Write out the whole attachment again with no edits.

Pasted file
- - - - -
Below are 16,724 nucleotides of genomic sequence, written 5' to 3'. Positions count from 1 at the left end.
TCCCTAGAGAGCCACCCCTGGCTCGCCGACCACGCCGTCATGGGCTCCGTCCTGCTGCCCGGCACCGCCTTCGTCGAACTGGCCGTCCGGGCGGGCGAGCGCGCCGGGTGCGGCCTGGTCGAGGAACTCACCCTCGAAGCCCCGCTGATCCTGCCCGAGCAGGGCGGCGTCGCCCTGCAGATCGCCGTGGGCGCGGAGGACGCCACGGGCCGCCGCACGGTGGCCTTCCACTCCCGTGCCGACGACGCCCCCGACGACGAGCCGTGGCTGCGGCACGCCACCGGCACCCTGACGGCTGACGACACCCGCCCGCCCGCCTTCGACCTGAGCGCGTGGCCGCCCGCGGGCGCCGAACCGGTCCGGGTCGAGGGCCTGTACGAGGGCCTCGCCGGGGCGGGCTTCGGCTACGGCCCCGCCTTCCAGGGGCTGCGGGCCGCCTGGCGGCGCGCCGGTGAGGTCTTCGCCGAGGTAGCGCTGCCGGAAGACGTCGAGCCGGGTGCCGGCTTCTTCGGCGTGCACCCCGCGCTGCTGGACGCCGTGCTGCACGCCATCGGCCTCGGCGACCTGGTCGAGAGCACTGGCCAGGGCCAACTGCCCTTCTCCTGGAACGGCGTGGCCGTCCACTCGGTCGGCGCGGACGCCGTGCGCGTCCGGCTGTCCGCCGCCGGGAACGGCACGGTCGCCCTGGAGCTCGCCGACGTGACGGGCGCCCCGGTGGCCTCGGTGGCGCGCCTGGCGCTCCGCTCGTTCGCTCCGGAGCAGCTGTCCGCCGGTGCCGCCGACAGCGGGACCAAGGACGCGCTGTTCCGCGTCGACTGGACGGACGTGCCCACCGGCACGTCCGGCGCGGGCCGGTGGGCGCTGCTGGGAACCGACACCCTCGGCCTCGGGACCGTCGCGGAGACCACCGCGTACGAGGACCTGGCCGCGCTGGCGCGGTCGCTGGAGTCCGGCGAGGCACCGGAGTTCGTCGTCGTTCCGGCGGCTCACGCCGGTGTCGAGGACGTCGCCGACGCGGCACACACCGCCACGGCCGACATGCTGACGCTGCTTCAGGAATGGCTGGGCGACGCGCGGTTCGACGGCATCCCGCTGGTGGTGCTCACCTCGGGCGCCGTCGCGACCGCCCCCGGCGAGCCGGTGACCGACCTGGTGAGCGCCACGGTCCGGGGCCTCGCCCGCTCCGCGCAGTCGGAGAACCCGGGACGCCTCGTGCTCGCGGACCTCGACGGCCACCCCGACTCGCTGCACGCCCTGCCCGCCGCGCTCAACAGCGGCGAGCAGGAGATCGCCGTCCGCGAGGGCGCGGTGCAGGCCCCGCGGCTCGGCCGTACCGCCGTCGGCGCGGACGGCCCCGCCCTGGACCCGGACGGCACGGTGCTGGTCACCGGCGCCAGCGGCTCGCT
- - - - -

Below are 16,724 nucleotides of genomic sequence, written 5' to 3'. Positions count from 1 at the left end.
TCCCTAGAGAGCCACCCCTGGCTCGCCGACCACGCCGTCATGGGCTCCGTCCTGCTGCCCGGCACCGCCTTCGTCGAACTGGCCGTCCGGGCGGGCGAGCGCGCCGGGTGCGGCCTGGTCGAGGAACTCACCCTCGAAGCCCCGCTGATCCTGCCCGAGCAGGGCGGCGTCGCCCTGCAGATCGCCGTGGGCGCGGAGGACGCCACGGGCCGCCGCACGGTGGCCTTCCACTCCCGTGCCGACGACGCCCCCGACGACGAGCCGTGGCTGCGGCACGCCACCGGCACCCTGACGGCTGACGACACCCGCCCGCCCGCCTTCGACCTGAGCGCGTGGCCGCCCGCGGGCGCCGAACCGGTCCGGGTCGAGGGCCTGTACGAGGGCCTCGCCGGGGCGGGCTTCGGCTACGGCCCCGCCTTCCAGGGGCTGCGGGCCGCCTGGCGGCGCGCCGGTGAGGTCTTCGCCGAGGTAGCGCTGCCGGAAGACGTCGAGCCGGGTGCCGGCTTCTTCGGCGTGCACCCCGCGCTGCTGGACGCCGTGCTGCACGCCATCGGCCTCGGCGACCTGGTCGAGAGCACTGGCCAGGGCCAACTGCCCTTCTCCTGGAACGGCGTGGCCGTCCACTCGGTCGGCGCGGACGCCGTGCGCGTCCGGCTGTCCGCCGCCGGGAACGGCACGGTCGCCCTGGAGCTCGCCGACGTGACGGGCGCCCCGGTGGCCTCGGTGGCGCGCCTGGCGCTCCGCTCGTTCGCTCCGGAGCAGCTGTCCGCCGGTGCCGCCGACAGCGGGACCAAGGACGCGCTGTTCCGCGTCGACTGGACGGACGTGCCCACCGGCACGTCCGGCGCGGGCCGGTGGGCGCTGCTGGGAACCGACACCCTCGGCCTCGGGACCGTCGCGGAGACCACCGCGTACGAGGACCTGGCCGCGCTGGCGCGGTCGCTGGAGTCCGGCGAGGCACCGGAGTTCGTCGTCGTTCCGGCGGCTCACGCCGGTGTCGAGGACGTCGCCGACGCGGCACACACCGCCACGGCCGACATGCTGACGCTGCTTCAGGAATGGCTGGGCGACGCGCGGTTCGACGGCATCCCGCTGGTGGTGCTCACCTCGGGCGCCGTCGCGACCGCCCCCGGCGAGCCGGTGACCGACCTGGTGAGCGCCACGGTCCGGGGCCTCGCCCGCTCCGCGCAGTCGGAGAACCCGGGACGCCTCGTGCTCGCGGACCTCGACGGCCACCCCGACTCGCTGCACGCCCTGCCCGCCGCGCTCAACAGCGGCGAGCAGGAGATCGCCGTCCGCGAGGGCGCGGTGCAGGCCCCGCGGCTCGGCCGTACCGCCGTCGGCGCGGACGGCCCCGCCCTGGACCCGGACGGCACGGTGCTGGTCACCGGCGCCAGCGGCTCGCT